This paper argues that quality differentiation is an important feature of the operations of multi-product ?firms. Manufacturers vary product quality across their product range by using inputs of different quality levels. Firms ?core competency is in varieties of superior quality that bring higher sales despite being more expensive. We base these conclusions on four stylized facts that we establish using detailed customs data for China. First, ?firms earn more bilateral and global revenues from their more expensive products. Second, exporters focus on their top expensive goods, drop cheaper articles and earn lower revenues in markets where they sell fewer varieties. Third, companies? sales are more skewed towards their core expensive goods in destinations where they offer less items. Finally, export prices are positively correlated with input prices across products within a ?firm. We rationalize these stylized facts with a model of international trade with multi-product, multi-quality fi?rms. Our results have important implications for the effects of trade reforms and the design of trade-promoting policies.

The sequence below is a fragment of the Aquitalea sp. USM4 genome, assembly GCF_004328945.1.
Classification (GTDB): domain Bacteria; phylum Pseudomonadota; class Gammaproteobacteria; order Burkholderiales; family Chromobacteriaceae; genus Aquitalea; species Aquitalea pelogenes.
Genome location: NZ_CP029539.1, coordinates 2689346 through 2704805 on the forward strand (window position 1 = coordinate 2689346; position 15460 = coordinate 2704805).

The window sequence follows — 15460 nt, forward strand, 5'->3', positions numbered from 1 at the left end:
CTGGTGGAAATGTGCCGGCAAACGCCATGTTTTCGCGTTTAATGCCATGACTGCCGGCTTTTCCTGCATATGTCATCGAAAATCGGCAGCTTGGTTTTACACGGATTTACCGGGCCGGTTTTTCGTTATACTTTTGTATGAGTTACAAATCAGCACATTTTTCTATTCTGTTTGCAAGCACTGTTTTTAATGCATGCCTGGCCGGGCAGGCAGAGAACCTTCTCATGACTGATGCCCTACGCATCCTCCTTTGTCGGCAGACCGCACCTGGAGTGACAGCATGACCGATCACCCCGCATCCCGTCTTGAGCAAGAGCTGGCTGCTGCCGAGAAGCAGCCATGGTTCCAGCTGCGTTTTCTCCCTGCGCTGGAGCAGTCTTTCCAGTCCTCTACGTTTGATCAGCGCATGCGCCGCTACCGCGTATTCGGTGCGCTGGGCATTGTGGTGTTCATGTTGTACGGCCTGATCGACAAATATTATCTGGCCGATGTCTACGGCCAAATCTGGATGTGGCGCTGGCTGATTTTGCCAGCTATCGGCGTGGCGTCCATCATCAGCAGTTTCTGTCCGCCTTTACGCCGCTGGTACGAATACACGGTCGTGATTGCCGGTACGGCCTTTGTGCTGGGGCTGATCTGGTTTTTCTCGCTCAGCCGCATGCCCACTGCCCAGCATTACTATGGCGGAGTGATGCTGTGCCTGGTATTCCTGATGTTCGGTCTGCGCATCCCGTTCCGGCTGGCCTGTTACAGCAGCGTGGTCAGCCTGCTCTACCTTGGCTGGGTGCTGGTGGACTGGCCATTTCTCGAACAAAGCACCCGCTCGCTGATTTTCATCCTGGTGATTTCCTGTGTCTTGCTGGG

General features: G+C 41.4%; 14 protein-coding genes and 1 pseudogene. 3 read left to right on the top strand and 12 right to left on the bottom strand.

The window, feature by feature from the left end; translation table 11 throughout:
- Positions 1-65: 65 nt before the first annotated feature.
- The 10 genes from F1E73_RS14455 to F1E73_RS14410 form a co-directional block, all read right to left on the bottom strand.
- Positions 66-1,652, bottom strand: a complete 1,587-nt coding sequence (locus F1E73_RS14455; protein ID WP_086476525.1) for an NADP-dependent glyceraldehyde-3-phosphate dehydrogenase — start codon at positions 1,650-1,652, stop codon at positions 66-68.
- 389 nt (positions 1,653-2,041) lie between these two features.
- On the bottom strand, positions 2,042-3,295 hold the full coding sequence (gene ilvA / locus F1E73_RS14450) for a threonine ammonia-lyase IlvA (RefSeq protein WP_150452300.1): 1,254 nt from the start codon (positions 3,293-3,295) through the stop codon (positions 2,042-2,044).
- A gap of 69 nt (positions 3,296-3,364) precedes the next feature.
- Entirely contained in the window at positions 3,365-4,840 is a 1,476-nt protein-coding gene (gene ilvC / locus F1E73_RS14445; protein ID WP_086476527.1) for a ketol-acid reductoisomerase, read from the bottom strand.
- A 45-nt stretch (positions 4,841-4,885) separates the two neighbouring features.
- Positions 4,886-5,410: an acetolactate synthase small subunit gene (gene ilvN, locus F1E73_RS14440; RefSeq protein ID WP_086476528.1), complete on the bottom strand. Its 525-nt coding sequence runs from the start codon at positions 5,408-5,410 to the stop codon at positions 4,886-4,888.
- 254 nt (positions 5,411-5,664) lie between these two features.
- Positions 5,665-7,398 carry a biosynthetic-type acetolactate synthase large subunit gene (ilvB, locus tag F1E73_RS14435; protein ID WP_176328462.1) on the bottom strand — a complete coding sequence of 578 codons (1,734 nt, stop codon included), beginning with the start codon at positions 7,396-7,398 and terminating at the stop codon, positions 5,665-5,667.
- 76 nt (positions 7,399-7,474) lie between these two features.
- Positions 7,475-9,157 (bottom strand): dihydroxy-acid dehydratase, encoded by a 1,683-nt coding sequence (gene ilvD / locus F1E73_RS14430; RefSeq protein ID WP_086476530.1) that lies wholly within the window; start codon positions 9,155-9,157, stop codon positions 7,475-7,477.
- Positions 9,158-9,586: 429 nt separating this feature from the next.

Manova, K.; Zhang Zhiwei. Multi-Product Firms and Product Quality. (2013) 37 pp.